Christian Kemp's USA travelogs

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Exploring the canyon part of Dinosaur National Monument

I got a fairly early start, and was back on the road before 8am. My primary destination for the day was the "canyon" part of Dinosaur National Monument.

I entered the park via Harpers Corner Drive, which I followed to its end. On the way, I encountered deer, sheep, and what might have been a bobcat - unfortunately, it disappeared into the shrubs so fast that I couldn't get a second look.

I briefly debated doing Harpers Corner Trail, but then decided against inflicting further strain on my knees. Instead, I backtracked around six miles, and headed east on Echo Park Road. This was an unpaved dirt road that began with several sharp switchbacks and some loose rock, but then quickly turned tame.

Driving the unpaved Echo Park Road in Dinosaur National Monument The descent into the canyon contrasted the green of shrubs and smallish trees with yellow/beige smooth sandstone rocks. Further on in the valley, the dominant view would be that of small green shrubs that were in contrast with the light brown earth.

While crossing Pool Creek (mere inches deep), I met up with a park ranger in some big SUV. He had his window down, and we both stopped. In the short conversation that ensued, he warned me of road work ahead, and ended it by telling me to "take it slow", that is, drive slow. I really hadn't been speeding before, and there wasn't really any way he could have seen me approach anyway, so I guess this was just a general advice they gave everyone.

I briefly stopped at the Jack & Rial Chaw Ranch, that was used from around 1910 to the 1970's. What remains now is one main building and two adjacent sheds, as well as a horse wagon.

Further ahead there was some road work going on - they were blading the road surface, which explains why much of the ride was so smooth. While I waited for the road work to clear enough for me to get past, I took more pictures at a small shed, with an old plow lying up front. It had obviously seen better times, but looked really scenic; surrounded by red rock, in an environment where farming didn't immediately came to mind.

Steamboat Rock in Dinosaur National Monument As I got closer to Steamboat Rock, near the confluence of Green and Yampa Rivers, the side walls around be approached and got rockier and steeper. I parked near the river, and looked for a place where I could get through the trees lining it, and get a better view. I found a place, and took two handheld panoramas.

Pretty soon, I was on my way back. I stopped at Whispering Cave, then at the Petroglyphs - they were on a rock face about 35 feet from the canyon floor. Maybe the canyon floor was still higher up and not eroded as much when they were created.

Dinosaur National Monument - Fossil Bone Quarry

The Fossil Bone Quarry only makes up a very small part of the national monument, and yet it inspired the name. But I quickly found that I didn't care much for the building with the few fossilized bones. Maybe because it's not much more than a glorified information panel, and I am not interested in watching information panels when I can find more than enough information on the internet before or after my trip, and instead spend the time outside.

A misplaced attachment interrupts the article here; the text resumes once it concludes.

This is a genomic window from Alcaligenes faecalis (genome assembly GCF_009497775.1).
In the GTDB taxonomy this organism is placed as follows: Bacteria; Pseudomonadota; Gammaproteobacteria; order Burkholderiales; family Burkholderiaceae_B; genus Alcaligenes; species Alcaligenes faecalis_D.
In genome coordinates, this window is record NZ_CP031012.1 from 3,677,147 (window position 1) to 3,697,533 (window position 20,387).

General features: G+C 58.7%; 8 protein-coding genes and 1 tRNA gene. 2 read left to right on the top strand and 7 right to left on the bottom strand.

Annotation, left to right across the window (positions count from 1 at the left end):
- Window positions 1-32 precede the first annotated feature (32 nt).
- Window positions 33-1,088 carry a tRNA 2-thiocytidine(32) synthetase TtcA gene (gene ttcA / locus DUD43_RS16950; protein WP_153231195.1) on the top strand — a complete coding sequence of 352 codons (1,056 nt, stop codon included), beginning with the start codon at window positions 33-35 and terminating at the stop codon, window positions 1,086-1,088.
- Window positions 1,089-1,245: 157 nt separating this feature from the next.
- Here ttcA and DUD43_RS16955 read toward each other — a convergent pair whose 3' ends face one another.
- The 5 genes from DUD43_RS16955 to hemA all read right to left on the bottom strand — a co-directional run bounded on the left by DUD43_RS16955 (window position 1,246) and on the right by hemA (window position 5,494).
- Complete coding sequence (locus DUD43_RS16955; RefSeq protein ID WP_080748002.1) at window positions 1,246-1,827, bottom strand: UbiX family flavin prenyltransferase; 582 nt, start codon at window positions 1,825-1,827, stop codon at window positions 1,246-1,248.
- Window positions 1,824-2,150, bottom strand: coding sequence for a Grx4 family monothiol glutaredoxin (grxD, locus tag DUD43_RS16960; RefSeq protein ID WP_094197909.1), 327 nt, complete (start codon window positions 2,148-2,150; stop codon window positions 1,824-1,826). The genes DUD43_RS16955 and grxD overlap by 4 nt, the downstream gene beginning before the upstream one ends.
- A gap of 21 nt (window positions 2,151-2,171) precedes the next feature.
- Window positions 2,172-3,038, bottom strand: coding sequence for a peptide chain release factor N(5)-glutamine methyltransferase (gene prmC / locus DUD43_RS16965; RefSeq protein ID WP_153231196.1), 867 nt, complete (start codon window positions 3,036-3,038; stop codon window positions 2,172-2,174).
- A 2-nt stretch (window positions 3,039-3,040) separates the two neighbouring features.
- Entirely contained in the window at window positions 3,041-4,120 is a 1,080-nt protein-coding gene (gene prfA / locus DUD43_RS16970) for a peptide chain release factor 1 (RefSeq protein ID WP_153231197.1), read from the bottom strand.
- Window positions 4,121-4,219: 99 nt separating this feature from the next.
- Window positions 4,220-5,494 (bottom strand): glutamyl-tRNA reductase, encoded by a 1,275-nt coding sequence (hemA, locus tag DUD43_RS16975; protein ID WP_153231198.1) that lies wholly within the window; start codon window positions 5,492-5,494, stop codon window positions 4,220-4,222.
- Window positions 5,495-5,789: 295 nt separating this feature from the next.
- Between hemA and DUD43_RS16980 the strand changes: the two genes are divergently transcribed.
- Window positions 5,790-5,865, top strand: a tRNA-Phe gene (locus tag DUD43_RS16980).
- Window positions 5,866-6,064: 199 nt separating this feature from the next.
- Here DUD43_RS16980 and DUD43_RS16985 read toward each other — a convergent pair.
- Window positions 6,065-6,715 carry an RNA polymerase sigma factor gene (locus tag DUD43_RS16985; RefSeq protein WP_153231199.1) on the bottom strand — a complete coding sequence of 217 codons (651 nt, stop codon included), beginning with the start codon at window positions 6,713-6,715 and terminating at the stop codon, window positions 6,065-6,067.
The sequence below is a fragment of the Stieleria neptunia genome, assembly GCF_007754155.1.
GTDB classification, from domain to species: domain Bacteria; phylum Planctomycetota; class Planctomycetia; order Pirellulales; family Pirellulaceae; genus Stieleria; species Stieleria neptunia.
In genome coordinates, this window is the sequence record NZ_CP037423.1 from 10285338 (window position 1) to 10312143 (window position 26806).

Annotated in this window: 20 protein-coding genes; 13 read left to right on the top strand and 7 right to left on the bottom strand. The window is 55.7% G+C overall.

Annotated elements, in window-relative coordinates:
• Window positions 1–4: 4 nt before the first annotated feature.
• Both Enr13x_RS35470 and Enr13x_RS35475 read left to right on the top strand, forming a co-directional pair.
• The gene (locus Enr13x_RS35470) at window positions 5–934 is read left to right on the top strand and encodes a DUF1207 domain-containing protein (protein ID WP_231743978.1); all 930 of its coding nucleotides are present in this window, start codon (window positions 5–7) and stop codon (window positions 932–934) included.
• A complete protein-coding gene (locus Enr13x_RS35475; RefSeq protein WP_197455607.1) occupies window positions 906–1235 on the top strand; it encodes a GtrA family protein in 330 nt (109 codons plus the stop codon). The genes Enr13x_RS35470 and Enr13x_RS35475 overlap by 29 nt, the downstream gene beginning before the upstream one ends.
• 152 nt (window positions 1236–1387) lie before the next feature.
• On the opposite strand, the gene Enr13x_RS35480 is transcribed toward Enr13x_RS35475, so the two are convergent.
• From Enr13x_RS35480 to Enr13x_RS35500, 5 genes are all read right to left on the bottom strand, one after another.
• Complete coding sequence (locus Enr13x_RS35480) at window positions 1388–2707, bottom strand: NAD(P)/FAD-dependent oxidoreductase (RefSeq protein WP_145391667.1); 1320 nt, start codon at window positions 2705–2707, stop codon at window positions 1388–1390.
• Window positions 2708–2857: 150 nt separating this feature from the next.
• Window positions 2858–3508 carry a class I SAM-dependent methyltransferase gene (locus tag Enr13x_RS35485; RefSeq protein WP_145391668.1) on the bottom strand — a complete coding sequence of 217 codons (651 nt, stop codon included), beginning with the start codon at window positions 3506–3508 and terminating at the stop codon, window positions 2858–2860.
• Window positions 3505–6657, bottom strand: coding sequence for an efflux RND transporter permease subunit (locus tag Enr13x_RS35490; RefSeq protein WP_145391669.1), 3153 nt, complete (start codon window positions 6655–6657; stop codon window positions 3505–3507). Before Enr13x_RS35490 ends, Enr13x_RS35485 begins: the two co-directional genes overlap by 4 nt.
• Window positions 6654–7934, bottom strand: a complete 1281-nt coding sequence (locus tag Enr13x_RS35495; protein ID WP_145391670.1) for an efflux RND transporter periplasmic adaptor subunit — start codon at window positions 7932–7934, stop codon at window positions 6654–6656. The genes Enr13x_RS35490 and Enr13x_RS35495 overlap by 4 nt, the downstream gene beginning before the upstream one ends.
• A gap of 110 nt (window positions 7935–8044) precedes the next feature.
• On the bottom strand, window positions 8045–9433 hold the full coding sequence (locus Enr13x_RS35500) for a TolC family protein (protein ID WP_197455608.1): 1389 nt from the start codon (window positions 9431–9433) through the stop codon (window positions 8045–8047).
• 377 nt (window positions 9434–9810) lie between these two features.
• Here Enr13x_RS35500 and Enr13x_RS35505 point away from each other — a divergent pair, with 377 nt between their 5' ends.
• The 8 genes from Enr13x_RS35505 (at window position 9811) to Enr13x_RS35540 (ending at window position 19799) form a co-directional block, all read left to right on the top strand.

I was in and out in less than half an hour, which includes time spent waiting for the bus shuttle (although I could have walked) between the car parking and the quarry building.

On the road again... heading into Wyoming

Meanwhile, the sky had started to get cloudy again, and it looked like rain might pour down any second. I decided to head into Wyoming, towards Yellowstone.

I briefly stopped at the Flaming Gorge Reservoir, but the cloud cover dulled the colours and wasn't conductive to photo-taking, so I soon headed on. A few miles later, I listened to a NPR radio report on the performances of American athletes at the Olympic Games - back at home people would refer to or ask me if I had seen particular events, and I would invariably answer that I was in the American desert and didn't have any TV access.

I took Highway 191/373 into Wyoming, fueled up at Rock Springs, WY; and then spent the next couple of hours driving north on Highway 191. Since the time between deciding to take go on this US trip and embarking on the plane was so short, I hadn't had time to do much travel planning. As such, I would drive through most of Southern Wyoming without stopping. I didn't know enough about the area to make any detours, and there were no obvious sights, so I just pressed on.

Sunset at my campsite for the night Shortly after sunset, I saw a sign pointing towards a BLM campground on my right. Up until then, I hadn't seen any obvious camping spots, and was weary about heading on towards Jackson, WY; because all reports I had read indicated that the relative popularity of Grand Teton and Yellowstone meant that many surrounding camping spots would fill up. I didn't really want to take that chance, so I turned off the highway, and into the campground.

After a brief chat with the caretaker, I settled down on what was a pretty nice campground - spacious and small, and pretty cheap.

I took a few pictures of the bright red after-sunset sky, and pretty soon dozed off.

Miles driven: 401mi (645km)

Motel/Hotel Accommodation: Warren Bridge campground (Near Pinedale, Wyoming): $6